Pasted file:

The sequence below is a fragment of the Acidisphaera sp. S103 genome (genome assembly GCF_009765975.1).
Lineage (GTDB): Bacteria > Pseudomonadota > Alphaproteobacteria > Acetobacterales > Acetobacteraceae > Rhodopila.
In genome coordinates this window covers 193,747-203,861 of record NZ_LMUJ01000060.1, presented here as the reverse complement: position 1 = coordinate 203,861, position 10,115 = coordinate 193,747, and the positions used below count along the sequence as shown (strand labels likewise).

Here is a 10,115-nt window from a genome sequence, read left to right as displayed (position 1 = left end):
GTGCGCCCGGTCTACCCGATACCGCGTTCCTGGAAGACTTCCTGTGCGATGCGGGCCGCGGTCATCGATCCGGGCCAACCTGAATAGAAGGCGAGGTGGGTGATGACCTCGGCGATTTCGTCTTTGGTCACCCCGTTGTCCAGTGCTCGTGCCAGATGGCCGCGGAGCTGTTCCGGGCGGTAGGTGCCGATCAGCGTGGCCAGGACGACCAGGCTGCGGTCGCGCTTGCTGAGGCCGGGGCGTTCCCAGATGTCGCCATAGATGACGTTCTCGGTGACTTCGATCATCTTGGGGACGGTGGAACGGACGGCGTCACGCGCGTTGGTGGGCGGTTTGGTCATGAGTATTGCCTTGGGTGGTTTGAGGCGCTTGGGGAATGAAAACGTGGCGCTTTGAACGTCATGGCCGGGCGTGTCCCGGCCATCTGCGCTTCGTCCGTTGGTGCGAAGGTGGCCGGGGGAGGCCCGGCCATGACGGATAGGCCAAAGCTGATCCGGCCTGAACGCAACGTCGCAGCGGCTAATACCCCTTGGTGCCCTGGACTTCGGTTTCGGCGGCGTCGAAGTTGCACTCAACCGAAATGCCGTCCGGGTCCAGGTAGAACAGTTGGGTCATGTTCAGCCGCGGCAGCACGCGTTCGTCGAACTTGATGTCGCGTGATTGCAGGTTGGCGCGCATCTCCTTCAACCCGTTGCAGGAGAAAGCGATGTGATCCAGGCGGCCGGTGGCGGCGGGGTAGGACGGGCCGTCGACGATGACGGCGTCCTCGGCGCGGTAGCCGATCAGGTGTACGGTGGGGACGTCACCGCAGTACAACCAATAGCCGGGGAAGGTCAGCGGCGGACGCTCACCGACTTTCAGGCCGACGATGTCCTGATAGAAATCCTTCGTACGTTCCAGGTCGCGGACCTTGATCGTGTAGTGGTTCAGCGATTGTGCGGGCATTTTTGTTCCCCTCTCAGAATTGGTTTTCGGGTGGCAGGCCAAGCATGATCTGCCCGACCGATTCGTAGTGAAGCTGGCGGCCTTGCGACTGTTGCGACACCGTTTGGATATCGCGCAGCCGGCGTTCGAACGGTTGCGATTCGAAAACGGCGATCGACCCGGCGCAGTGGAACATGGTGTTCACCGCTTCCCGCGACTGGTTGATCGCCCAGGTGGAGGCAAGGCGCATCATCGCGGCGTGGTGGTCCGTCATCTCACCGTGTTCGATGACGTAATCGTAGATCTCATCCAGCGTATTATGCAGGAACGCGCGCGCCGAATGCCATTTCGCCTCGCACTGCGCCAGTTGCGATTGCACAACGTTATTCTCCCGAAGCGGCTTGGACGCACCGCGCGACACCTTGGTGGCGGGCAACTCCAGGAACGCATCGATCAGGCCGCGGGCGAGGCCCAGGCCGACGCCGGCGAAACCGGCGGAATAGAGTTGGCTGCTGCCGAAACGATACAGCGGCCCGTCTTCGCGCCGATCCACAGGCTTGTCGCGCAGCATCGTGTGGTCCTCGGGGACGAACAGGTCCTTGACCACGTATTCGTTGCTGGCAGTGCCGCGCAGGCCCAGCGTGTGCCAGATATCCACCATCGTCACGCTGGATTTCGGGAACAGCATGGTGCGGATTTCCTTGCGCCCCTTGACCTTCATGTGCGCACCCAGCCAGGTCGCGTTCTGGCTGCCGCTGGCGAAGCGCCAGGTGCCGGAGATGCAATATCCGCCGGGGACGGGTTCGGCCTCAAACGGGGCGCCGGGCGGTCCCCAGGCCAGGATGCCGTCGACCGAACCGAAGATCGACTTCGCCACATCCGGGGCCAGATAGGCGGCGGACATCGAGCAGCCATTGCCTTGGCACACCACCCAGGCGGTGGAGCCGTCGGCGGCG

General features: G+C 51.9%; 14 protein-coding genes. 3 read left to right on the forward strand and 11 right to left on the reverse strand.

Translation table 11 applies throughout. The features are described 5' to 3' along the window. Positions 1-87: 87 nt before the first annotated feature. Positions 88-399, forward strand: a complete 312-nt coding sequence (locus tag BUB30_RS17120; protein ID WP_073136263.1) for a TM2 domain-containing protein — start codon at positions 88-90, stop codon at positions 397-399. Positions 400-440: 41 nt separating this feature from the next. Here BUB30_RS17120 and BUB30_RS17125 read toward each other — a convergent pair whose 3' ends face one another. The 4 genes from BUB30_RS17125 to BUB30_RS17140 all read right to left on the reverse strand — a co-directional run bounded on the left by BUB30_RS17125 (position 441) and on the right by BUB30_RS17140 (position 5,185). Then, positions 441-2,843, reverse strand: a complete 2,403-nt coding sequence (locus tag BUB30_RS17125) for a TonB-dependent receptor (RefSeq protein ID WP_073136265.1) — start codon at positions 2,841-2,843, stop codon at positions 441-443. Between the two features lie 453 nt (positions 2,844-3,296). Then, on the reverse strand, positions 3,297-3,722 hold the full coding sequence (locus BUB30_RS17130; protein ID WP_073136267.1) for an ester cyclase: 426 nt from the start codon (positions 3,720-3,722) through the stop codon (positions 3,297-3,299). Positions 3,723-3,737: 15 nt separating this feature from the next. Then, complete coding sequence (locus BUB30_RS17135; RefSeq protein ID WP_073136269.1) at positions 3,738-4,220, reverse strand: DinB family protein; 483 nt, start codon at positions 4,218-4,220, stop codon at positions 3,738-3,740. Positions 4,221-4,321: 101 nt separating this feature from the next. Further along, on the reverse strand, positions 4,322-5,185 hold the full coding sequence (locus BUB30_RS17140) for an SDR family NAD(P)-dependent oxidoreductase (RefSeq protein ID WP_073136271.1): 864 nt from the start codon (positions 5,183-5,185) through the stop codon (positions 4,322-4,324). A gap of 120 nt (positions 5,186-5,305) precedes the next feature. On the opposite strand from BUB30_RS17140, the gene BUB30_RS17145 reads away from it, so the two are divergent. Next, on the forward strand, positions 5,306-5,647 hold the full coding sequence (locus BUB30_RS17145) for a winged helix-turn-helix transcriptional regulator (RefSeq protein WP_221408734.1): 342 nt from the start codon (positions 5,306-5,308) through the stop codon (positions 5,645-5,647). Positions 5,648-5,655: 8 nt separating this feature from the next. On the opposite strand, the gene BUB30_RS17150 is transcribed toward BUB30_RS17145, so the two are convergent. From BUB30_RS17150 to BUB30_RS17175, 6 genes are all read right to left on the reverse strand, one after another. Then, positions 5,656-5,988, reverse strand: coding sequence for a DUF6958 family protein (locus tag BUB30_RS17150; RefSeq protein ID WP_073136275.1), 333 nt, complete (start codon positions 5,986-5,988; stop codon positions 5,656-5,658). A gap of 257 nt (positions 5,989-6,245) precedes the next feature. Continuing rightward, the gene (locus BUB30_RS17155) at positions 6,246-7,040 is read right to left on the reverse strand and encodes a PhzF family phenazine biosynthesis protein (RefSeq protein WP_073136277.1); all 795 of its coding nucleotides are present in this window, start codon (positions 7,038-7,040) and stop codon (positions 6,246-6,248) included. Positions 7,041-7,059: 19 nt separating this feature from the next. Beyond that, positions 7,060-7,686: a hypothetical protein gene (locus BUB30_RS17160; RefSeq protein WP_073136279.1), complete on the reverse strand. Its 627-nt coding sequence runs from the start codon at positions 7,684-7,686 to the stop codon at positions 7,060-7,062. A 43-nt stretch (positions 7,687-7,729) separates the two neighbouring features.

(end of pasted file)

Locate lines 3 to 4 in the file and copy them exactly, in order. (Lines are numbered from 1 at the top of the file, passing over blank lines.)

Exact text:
In genome coordinates this window covers 193,747-203,861 of record NZ_LMUJ01000060.1, presented here as the reverse complement: position 1 = coordinate 203,861, position 10,115 = coordinate 193,747, and the positions used below count along the sequence as shown (strand labels likewise).

Here is a 10,115-nt window from a genome sequence, read left to right as displayed (position 1 = left end):